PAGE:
An advisory panel to the US Food and Drug Administration has voted 13 to 10 to support the emergency use authorization of an antiviral pill from Merck and Ridgeback Biotherapeutics to treat COVID-19, CNN reports.
In October, the companies reported initial data that the drug, molnupiravir, which is taken orally as four capsules twice a day for five days, reduced the risk of hospitalization or death among high-risk COVID-19 patients by 50 percent, as compared to placebo. But a final analysis released last week suggested instead that molnupiravir reduced the risk of hospitalization and death by 30 percent.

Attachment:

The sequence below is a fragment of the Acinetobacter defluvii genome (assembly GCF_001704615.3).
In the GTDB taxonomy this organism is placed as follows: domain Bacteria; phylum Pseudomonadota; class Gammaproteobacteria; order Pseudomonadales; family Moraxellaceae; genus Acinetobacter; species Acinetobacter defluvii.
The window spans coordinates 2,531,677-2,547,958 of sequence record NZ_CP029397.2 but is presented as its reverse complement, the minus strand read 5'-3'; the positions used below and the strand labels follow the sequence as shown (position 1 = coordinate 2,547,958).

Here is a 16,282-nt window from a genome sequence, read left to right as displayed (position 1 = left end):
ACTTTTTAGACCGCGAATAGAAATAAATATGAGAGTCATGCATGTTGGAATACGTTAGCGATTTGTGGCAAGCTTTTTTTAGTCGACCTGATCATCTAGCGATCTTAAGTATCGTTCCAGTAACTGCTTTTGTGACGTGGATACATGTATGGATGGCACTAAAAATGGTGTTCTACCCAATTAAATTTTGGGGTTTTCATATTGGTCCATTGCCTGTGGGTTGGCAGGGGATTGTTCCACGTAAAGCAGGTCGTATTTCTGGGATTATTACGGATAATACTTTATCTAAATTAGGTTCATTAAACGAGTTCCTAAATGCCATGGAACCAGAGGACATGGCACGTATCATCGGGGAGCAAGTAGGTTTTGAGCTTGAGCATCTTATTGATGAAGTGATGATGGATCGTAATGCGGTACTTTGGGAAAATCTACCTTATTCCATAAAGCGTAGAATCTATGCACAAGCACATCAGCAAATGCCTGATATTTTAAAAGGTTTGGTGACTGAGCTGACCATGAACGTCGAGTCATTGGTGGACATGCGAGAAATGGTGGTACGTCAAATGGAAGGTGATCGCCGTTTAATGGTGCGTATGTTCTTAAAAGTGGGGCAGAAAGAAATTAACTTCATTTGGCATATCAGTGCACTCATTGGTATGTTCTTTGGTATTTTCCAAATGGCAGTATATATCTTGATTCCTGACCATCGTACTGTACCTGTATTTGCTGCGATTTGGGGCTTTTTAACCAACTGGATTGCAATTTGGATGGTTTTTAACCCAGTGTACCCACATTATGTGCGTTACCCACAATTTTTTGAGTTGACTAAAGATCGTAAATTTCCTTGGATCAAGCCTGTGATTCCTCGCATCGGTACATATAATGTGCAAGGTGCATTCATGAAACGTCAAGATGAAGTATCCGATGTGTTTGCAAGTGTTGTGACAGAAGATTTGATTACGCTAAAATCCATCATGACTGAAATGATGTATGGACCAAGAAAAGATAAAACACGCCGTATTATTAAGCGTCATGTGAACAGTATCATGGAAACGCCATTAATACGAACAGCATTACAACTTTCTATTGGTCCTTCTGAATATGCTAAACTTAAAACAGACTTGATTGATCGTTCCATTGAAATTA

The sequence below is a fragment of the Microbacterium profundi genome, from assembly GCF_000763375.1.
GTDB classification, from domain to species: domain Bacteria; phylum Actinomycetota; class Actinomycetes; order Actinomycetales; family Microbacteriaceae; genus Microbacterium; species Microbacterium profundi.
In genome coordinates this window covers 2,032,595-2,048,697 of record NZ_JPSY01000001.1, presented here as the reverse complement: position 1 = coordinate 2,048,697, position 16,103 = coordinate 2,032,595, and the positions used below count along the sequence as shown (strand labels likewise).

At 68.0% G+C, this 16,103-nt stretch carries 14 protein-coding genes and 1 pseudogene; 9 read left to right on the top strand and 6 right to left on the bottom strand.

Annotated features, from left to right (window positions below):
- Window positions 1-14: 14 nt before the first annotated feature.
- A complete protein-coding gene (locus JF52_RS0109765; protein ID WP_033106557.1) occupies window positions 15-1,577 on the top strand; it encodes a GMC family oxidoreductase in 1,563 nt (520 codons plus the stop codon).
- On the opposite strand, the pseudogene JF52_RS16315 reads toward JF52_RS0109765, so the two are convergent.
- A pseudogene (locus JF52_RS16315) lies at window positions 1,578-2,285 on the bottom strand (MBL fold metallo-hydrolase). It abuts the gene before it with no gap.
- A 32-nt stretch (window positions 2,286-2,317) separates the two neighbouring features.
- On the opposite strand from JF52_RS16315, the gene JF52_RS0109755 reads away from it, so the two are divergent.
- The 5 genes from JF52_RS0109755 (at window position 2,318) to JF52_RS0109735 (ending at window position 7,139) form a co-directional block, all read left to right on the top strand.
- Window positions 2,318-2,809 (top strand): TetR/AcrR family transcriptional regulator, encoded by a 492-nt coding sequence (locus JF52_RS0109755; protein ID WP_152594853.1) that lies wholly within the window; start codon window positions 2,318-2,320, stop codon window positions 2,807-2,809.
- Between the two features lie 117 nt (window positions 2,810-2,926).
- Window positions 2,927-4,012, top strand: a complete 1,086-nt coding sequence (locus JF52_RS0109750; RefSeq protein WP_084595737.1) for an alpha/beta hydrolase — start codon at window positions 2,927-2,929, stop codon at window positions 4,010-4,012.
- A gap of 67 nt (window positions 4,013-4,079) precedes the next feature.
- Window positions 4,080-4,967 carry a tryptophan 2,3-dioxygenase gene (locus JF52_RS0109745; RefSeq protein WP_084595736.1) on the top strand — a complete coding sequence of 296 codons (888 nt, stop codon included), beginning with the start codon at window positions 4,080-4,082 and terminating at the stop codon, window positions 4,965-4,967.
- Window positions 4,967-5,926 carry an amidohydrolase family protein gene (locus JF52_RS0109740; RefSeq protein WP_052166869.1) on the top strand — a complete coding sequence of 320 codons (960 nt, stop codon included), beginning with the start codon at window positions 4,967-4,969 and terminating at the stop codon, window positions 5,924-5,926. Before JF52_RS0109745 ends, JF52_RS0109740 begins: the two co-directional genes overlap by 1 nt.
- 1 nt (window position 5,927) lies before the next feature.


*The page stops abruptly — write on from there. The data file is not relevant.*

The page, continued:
NPR notes that panelists discussed potential safety concerns of the treatment, particularly worries that it could lead to mutations beyond the virus and cause birth defects.
"I voted yes because COVID-19 is still an emergency situation. As a frontline clinician in treating patients, both inpatient and outpatient, there is a need for something like this," W. David Hardy from the Charles Drew University School of Medicine and Science, tells CNN. He adds that he does still have "questions about its overall, longer term efficacy."
NPR notes that the FDA generally, but not always, follows the recommendations of its advisory panels and that if it authorizes molnupiravir, it would be the first oral medication for COVID-19.